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Value of raid 0 for video editing

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Anonymous
a b G Storage
August 22, 2009 4:27:55 PM

After Windows 7 is released, I would like to buy a desktop with an i7 quad-core and 6GB of memory for video editing using Camtasia Studio.

According to some experts, it is better to keep your video files on a Raid 0 configuration for faster transcoding.

If I configure two 500GB drives in raid 0 will it be much faster than a single 1TB when transcoding and therefore worth the cost and effort?

More about : raid video editing

a c 415 G Storage
August 22, 2009 5:22:46 PM

I'm not an expert in video transcoding, but the basic operation is to read one big file, do a lot of CPU crunching, and write a second big file all in parallel, correct? You might get results just as good or better if you buy two separate drives, don't use RAID, and arrange for the input and output files to be on different disks. And you won't get the increased risk of loosing everything that RAID 0 brings (with 2 separate disks you have just as much chance of a disk failure as two disks in a RAID 0 set, but if one fails you'll ONLY loose the stuff on that one drive).
August 23, 2009 12:21:01 PM

Quote:
After Windows 7 is released, I would like to buy a desktop with an i7 quad-core and 6GB of memory for video editing using Camtasia Studio.

According to some experts, it is better to keep your video files on a Raid 0 configuration for faster transcoding.

If I configure two 500GB drives in raid 0 will it be much faster than a single 1TB when transcoding and therefore worth the cost and effort?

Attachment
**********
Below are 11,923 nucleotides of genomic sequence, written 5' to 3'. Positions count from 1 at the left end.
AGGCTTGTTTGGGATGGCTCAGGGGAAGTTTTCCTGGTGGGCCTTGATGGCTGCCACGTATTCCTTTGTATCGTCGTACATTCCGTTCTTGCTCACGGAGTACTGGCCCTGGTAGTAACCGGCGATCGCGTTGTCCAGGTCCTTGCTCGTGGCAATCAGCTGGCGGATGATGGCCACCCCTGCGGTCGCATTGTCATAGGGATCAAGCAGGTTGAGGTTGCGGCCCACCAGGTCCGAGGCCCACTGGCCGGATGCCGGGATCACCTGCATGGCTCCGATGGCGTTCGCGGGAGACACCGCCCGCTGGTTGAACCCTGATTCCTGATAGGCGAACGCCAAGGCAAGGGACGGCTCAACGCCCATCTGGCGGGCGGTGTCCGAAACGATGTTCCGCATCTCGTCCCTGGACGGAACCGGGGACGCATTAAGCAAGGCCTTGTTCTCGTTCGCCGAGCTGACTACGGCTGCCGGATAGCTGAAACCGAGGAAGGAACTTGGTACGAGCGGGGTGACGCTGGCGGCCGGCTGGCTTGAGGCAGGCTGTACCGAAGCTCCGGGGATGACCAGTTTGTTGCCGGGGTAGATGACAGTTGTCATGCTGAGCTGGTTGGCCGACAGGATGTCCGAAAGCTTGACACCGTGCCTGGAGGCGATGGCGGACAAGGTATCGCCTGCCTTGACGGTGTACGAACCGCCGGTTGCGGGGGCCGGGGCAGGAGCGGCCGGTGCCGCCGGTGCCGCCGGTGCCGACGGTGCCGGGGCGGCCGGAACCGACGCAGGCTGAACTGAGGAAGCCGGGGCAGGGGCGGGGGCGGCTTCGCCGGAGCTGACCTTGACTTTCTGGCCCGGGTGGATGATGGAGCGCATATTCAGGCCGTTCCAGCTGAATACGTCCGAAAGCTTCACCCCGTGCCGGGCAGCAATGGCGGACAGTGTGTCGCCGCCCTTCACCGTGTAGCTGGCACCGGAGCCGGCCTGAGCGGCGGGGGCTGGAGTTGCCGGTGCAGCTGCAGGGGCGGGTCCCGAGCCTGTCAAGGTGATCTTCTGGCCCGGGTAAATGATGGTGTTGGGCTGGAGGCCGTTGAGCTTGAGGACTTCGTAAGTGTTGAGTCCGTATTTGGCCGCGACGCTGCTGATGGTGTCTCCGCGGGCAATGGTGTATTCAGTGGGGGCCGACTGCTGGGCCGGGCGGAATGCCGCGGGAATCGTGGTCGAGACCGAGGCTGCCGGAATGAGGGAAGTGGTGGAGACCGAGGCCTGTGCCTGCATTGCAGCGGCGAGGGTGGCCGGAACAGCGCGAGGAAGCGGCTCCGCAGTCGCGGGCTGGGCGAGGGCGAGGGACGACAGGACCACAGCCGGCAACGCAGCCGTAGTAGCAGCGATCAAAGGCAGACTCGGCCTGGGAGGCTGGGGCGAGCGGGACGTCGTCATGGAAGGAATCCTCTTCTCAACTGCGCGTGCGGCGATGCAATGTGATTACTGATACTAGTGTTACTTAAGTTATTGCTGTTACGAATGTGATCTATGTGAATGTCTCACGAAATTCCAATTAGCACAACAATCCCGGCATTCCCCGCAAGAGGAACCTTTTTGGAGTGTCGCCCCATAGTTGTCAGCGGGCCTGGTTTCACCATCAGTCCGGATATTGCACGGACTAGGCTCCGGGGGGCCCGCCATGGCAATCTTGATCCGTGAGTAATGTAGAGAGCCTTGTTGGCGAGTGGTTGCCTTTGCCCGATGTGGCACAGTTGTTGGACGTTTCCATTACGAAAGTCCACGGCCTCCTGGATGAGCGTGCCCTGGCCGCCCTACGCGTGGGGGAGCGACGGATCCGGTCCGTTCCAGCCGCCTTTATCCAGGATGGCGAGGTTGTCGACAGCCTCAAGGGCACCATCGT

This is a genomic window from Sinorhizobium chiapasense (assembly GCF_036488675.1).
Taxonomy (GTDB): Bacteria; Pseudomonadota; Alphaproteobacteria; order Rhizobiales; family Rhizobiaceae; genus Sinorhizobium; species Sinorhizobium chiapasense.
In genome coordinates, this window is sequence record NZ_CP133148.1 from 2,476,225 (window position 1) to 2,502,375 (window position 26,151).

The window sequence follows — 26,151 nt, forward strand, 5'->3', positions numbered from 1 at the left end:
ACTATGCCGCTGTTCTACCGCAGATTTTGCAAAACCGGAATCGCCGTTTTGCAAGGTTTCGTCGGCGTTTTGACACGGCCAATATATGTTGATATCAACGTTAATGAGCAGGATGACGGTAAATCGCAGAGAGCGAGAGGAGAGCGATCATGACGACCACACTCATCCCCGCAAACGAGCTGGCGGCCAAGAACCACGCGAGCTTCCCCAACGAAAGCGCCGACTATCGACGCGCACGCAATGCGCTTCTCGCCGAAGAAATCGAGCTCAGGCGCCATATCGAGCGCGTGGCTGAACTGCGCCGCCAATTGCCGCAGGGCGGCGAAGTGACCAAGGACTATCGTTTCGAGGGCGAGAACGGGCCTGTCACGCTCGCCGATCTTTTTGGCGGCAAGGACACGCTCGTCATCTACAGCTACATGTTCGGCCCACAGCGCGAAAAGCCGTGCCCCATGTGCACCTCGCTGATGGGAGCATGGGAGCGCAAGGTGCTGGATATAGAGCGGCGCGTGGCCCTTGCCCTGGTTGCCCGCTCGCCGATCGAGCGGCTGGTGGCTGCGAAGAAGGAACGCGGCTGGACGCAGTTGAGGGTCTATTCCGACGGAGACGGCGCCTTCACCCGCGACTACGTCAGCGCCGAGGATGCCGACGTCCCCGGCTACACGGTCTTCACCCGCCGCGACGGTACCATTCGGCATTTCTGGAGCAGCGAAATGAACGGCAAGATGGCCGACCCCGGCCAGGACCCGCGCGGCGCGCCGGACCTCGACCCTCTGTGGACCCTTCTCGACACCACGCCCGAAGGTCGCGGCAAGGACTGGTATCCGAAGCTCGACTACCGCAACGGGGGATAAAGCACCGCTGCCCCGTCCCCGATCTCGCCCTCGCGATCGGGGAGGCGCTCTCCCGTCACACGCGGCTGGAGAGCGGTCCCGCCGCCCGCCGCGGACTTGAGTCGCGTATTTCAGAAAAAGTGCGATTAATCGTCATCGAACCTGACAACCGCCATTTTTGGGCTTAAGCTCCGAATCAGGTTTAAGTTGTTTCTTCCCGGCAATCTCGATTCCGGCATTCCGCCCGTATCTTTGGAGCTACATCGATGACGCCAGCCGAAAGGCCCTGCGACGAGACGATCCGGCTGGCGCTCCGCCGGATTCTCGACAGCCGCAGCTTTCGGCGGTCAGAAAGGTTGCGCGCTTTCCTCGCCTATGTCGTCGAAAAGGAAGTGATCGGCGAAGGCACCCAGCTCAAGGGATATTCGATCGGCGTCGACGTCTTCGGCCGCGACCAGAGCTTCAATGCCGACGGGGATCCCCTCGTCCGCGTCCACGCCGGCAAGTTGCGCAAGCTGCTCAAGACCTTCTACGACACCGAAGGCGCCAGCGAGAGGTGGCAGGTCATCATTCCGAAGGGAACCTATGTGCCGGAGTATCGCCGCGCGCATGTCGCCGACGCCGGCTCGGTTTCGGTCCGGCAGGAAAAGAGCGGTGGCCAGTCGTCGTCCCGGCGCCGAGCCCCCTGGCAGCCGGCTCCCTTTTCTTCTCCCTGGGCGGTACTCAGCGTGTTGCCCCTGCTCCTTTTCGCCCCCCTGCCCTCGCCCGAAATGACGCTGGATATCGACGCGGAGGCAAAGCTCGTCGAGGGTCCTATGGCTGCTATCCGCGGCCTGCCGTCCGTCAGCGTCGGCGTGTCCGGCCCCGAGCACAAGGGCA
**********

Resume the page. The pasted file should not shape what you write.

sminlal's suggestion is very good. Significantly better than using a RAID 0.

For video editing in particular you would benefit greatly from using SSDs. They are expensive but if you do video editing as a business, you'll find the cost of SSDs easy to justify. If you choose to go that route, stick with the intel SSDs, particularly the new ones that came out only about a month ago, if that.

Again, if you do this as a business, I would get two 500GB drives but I'd configure them in RAID 1. That way you have a quick online backup along with a large storage area. I'd move the video(s) I'd need to work on from the RAID 1 to the SSDs, and move the result back onto the RAID 1 once I'm done. This setup costs quite a bit more than what you suggested at first but, it will be much faster and much more reliable in addition to giving you a backup facility which you should probably have anyway.

HTH.

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a c 415 G Storage
August 23, 2009 2:52:27 PM

440bx said:
That way you have a quick online backup along with a large storage area.
The only thing I'd add to this is to advise that the OP doesn't fall into the trap of thinking that with RAID 1 he doesn't need to do backups. RAID only protects against disk failure, not accidental deletion, corruption, theft, damage due to power surges, etc. etc. etc. If the data is important, then you MUST back it up to offline media, preferably to TWO offline copies with one of them stored offsite (that doesn't mean you have to make two copies every time you back up - for example you could do one backup every week, have two disks, and alternate them between offsite and onsite).
August 23, 2009 5:46:29 PM

sminlal said:
The only thing I'd add to this is to advise that the OP doesn't fall into the trap of thinking that with RAID 1 he doesn't need to do backups. RAID only protects against disk failure, not accidental deletion, corruption, theft, damage due to power surges, etc. etc. etc. If the data is important, then you MUST back it up to offline media, preferably to TWO offline copies with one of them stored offsite (that doesn't mean you have to make two copies every time you back up - for example you could do one backup every week, have two disks, and alternate them between offsite and onsite).


Good addition.

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